Wainwright's successor was R.E.L. Maunsell, the first to receive the title of 'Chief Mechanical Engineer'. Although much of his early administration was connected with the manufacture of munitions, his first types of locomotive appeared in 1917 and were big departures from any of the types hitherto seen at Ashford. One class was a mixed-traffic 2-6-0 tender engine and the other, a 2-6-4 express passenger tank, both having outside cylinders. With the amalgamation of the railways in 1923, the last carriage built at Ashford rolled out of the shops, all carnage work being carried out at the erstwhile 'Brighton' company's works at Lancing and the Eastleigh works of the other constituent company, the London & South Western. However, Ashford continued to build some very fine engines. In 1923 three of Maunsell's highly successful 2-6-Os were turned out and in 1929, eight of his 'U' class engines steamed their way into service. An event in 1926 saw the visit of the future King and Queen, then of course, the Duke and Duchess of York. After a tour of the workshops it was the Duke who was at the regulator of Maunsell's Eastleigh built 'Lord Nelson' - at that time the most powerful 4-6-0 in Britain - and drove the locomotive to Ashford station. As a result of the opening of a new depot between the Canterbury and Folkestone lines in 1933, the Running shed was emolished. In the same year locomotive building boomed once again. Fifteen Maunsell 'N' Class 2-6-Os came out of the shops and seven large 'W' Class tank engines were built in 1935.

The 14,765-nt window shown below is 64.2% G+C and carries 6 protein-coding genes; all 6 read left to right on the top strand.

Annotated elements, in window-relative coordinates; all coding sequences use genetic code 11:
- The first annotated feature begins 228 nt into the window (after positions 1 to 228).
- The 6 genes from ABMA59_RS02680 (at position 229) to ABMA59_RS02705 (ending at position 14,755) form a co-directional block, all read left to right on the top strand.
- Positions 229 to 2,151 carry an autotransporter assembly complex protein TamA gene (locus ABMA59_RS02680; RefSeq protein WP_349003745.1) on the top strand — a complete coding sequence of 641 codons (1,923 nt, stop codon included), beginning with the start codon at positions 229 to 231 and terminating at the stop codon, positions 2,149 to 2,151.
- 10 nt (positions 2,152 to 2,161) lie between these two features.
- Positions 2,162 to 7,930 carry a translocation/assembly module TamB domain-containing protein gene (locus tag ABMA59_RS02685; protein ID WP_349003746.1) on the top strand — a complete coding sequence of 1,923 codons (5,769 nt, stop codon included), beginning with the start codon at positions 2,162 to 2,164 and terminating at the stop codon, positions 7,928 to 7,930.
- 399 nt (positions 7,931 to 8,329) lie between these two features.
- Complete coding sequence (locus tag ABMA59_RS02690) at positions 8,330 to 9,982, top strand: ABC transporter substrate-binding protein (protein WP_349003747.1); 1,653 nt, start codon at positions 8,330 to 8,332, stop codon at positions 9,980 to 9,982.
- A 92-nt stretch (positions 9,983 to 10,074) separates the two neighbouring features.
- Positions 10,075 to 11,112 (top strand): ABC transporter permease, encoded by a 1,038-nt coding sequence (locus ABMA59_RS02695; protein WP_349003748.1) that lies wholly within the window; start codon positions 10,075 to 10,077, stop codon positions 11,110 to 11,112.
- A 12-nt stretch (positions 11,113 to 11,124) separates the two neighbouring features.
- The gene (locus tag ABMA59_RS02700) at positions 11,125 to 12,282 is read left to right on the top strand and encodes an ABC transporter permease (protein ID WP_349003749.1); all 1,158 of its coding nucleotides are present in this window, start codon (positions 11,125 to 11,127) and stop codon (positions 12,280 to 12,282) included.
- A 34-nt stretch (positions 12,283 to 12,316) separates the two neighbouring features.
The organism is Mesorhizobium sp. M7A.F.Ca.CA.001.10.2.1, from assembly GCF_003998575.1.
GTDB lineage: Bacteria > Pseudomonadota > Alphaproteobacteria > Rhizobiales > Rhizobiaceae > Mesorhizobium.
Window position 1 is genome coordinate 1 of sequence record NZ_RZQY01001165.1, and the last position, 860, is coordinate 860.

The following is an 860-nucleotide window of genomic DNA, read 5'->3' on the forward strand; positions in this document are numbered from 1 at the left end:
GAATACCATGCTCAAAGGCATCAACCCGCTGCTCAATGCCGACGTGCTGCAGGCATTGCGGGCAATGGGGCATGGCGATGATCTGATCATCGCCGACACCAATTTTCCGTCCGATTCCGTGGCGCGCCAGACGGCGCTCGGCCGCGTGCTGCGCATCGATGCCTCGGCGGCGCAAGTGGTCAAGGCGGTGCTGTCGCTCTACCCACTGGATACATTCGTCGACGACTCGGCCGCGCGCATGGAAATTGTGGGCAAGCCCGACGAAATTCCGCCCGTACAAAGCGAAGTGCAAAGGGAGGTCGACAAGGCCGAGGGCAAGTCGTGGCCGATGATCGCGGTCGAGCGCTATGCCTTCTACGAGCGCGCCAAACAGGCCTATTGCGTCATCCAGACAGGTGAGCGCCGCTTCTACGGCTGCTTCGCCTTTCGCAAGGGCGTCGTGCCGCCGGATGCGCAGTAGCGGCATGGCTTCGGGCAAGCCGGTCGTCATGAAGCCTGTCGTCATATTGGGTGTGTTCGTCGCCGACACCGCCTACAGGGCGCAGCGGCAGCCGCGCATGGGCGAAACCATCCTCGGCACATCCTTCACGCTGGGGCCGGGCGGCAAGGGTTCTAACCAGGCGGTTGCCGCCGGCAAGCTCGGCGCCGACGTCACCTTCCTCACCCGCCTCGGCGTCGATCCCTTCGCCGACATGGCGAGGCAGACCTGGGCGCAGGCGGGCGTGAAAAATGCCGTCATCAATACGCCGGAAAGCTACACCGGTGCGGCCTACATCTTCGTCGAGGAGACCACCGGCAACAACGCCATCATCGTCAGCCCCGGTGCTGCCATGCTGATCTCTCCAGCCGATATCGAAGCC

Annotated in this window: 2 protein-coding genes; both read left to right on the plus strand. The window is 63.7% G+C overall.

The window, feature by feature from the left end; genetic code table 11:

In 1937 Maunsell's retirement saw the appointment of O.V.S. Bulleid as Chief Mechanical Engineer to the Southern Railway. World War 2 brought its share of problems to Ashford, as it brought its quota of bombs, with the German-occupied airfields in France a mere seven minutes' flying time away. Notwithstanding the 2,881 'Red Warnings' or the 2,044 spotters 'Danger Signals', war supplies poured out of the workshops. The surprising outlines of Mr Bulleid's 'Austerity' 0-6-Os even became familiar in the Erecting shops and 14 of the powerful LMS-designed '8Fs' were constructed in 12 months. By 1952 the works had built its last locomotive - an 0-6-0 diesel shunter and two years later, in 1954, they undertook a major rebuilding of SR 2-6-Os with new cylinders and front ends. When Ashford became part of BR Workshops division in 1962, all locomotive work was transferred to Eastleigh.
Last Updated : Sunday 25th August 2002 16:46